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The Appellate Body of the World Trade Organization (WTO) issued its final ruling affirming that Australia’s pioneering law requiring plain packaging for tobacco products and finding it entirely consistent with WTO agreements. In particular, the WTO appeal ruling confirmed the original finding that the evidence shows that tobacco plain packaging laws "are apt to, and do in fact, contribute to Australia's objective of reducing the use of, and exposure to, tobacco products."
The appeal ruling also confirmed that:
In 2012 and 2013, Honduras, Indonesia, Cuba and Dominican Republic brought complaints in the World Trade Organization (WTO) claiming that Australia's tobacco plain packaging laws breached the WTO agreements. The complaining countries argued that Australia’s law breached the Agreement on Trade-Related Aspects of Intellectual Property Rights (TRIPS Agreement) by failing to provide required protections to trademarks rights and because it is an unjustifiable encumbrance on the use of tobacco trademarks; and the Agreement on Technical Barriers to Trade (TBT Agreement) because it is more trade-restrictive than necessary to fulfill a legitimate objective.
This long anticipated ruling by the WTO rejected all grounds of complaint against Australia's plain packaging laws in a 900 page ruling. The panel's authoritative ruling should be powerful in persauding governments to move forward with tobacco plain packaging and can be used to resist many of the flawed arguments the tobacco industry puts forward to oppose the policy. The WTO considered extensive evidence from Australia and the complaining countries and found the evidence demonstrates tobacco plain packaging works to reduce tobacco use. The panel re-affirmed that states have the right to regulate for public health under WTO law and the policy does not interfere with international trademark rights. The panel made strong findings of fact which undermine many of the other arguments that the tobacco industry tries to use to oppose plain packaging laws. These are detailed in the briefing document that can be downloaded under the 'additional documents' tag.
The Australian Competition and Consumer Commission successfully took action against an e-cigarette company for making false and misleading statements in violation of the Australian Consumer Law. The e-cigarette company stated on its website and in a YouTube video that its products did not contain carcinogens and toxic substances found in traditional tobacco cigarettes.
In this decision, the court accepted the Commission’s recommendations and ordered the company to stop making statements that its products do not contain carcinogens and toxic substances for a period of three years. The court found that the company had no evidence to support its statements, which had the potential to mislead consumers who might not have purchased the products if they had known about the presence of these chemicals. Additionally, the court ordered the company to include information on its website about this decision for 90 days. Finally, the court fined the company $50,000 and its director $10,000.
The Australian Competition and Consumer Commission successfully took action against an e-cigarette company for making false and misleading statements in violation of the Australian Consumer Law. The e-cigarette company stated on its website that its products did not contain harmful chemicals and carcinogens found in traditional tobacco cigarettes.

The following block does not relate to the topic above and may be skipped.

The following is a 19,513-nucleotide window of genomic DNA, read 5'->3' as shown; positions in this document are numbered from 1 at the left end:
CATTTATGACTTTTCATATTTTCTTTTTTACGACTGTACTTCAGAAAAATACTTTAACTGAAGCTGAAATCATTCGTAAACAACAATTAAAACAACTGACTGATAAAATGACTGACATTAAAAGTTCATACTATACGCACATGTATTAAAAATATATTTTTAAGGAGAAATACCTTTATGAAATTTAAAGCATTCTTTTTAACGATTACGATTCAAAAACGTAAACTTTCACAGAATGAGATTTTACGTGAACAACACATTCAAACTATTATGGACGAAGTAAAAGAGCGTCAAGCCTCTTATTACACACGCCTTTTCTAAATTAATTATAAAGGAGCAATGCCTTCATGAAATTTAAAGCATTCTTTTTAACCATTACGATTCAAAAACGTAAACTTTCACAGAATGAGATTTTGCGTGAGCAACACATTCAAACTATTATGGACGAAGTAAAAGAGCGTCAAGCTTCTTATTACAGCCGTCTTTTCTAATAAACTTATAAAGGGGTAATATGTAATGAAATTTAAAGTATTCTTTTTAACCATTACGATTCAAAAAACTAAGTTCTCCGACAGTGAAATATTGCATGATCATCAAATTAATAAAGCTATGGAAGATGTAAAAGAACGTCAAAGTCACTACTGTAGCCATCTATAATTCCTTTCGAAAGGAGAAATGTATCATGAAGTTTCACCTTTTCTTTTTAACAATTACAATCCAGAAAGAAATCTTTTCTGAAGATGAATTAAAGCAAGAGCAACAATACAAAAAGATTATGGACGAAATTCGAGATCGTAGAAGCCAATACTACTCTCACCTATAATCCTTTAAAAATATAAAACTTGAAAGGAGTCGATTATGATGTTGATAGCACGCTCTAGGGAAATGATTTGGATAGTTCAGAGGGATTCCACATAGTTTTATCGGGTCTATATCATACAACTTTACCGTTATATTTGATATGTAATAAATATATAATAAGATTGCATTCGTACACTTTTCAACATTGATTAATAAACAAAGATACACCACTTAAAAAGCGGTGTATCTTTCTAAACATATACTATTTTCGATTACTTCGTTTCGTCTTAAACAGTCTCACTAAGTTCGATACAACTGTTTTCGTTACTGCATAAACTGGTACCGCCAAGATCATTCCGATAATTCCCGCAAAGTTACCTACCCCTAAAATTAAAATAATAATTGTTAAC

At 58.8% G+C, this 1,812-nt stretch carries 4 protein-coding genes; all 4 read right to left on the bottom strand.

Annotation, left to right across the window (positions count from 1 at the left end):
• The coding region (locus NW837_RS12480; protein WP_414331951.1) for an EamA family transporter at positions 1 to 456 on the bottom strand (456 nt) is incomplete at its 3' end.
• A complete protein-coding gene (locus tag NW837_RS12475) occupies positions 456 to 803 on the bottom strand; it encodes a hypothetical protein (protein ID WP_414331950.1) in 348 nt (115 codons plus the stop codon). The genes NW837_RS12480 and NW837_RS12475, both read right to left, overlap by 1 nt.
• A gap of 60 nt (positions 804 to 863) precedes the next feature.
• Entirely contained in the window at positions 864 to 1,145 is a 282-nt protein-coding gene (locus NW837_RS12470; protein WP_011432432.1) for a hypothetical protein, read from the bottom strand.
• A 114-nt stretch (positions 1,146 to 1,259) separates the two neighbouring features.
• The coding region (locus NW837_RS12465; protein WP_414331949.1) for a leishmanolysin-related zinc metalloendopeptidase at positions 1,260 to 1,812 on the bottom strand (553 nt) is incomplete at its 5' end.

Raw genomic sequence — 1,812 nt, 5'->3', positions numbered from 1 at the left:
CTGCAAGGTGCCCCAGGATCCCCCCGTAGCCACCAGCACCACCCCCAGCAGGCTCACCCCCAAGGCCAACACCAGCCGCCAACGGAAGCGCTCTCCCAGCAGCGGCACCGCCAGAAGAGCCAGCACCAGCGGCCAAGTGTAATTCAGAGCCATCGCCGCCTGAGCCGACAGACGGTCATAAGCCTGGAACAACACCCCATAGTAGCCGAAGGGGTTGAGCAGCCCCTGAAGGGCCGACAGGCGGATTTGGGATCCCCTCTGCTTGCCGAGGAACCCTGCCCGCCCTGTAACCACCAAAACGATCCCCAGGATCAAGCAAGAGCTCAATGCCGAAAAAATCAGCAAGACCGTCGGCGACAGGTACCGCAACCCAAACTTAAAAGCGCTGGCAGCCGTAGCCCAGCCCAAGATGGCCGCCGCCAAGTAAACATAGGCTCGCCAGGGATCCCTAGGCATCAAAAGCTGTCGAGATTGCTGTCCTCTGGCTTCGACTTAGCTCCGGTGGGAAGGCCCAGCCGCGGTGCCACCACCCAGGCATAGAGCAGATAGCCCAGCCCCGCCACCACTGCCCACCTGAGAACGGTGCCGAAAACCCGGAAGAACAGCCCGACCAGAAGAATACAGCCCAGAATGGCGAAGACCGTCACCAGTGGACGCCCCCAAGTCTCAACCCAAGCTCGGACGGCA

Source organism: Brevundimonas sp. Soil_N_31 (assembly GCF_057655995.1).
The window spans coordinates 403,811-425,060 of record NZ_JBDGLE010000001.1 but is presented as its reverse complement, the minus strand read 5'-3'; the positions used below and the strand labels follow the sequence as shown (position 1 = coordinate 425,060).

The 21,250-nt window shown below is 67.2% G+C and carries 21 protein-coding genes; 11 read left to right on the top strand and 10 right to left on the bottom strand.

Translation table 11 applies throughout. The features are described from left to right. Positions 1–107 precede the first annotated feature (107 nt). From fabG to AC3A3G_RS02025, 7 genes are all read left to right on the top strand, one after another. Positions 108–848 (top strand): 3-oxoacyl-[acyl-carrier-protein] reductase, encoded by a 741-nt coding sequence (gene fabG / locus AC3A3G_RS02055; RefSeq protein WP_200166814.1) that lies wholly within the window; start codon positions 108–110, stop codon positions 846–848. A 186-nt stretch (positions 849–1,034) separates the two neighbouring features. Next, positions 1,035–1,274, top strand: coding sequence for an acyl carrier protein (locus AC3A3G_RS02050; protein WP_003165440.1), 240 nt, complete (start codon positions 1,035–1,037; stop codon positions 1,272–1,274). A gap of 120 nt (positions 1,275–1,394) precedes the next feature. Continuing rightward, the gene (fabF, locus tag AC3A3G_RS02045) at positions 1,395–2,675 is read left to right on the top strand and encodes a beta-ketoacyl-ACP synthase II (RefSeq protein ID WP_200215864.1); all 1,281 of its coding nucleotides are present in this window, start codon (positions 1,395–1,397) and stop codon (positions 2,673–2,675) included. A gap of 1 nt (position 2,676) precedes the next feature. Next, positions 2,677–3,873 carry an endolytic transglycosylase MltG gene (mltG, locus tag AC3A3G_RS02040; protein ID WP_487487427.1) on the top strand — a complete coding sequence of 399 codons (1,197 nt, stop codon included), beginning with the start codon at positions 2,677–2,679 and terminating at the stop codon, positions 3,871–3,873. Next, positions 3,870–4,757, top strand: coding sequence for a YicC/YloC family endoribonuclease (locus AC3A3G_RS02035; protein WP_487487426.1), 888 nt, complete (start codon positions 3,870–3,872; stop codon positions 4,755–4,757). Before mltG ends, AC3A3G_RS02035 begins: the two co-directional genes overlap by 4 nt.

In this decision, the court accepted the Commission’s recommendations and ordered the company to stop making statements that its products do not contain harmful chemicals and carcinogens for a period of three years. The court found that the company had no evidence to support its statements, which had the potential to mislead consumers who might not have purchased the products if they had known about the presence of these chemicals. Additionally, the court ordered the company to include information on its website about this decision for 90 days. Finally, the court fined the company $40,000 and its director $15,000.
A patient at an Australian mental health facility sued to block implementation of the facility’s smoke-free policy. The court upheld the smoke-free policy because: (1) it was within the authority of the mental health hospital to adopt the policy; (2) the state tobacco control law did not create a right to smoke in mental health hospitals; and (3) the hospital properly considered the impact that the policy might have on the patient’s human rights, such as the right to dignity. In particular, the court found that the hospital gathered extensive input on policy over a four-year period and that the policy would be implemented along with psychological and other support systems, including nicotine replacement therapy and cessation counseling.
Philip Morris Asia challenged Australia's tobacco plain packaging legislation under a 1993 Bilateral Investment Treaty between Australia and Hong Kong. This was the first investor-state dispute brought against Australia.
Philip Morris Asia initiated the arbitration in November 2011, immediately after the legislation was adopted. Australia responded with jurisdictional objections and sought a preliminary ruling on these issues. The tribunal bifurcated the proceedings and on 18 December 2015 issued a unanimous decision agreeing with Australia's position that the tribunal had no jurisdiction to hear the claim.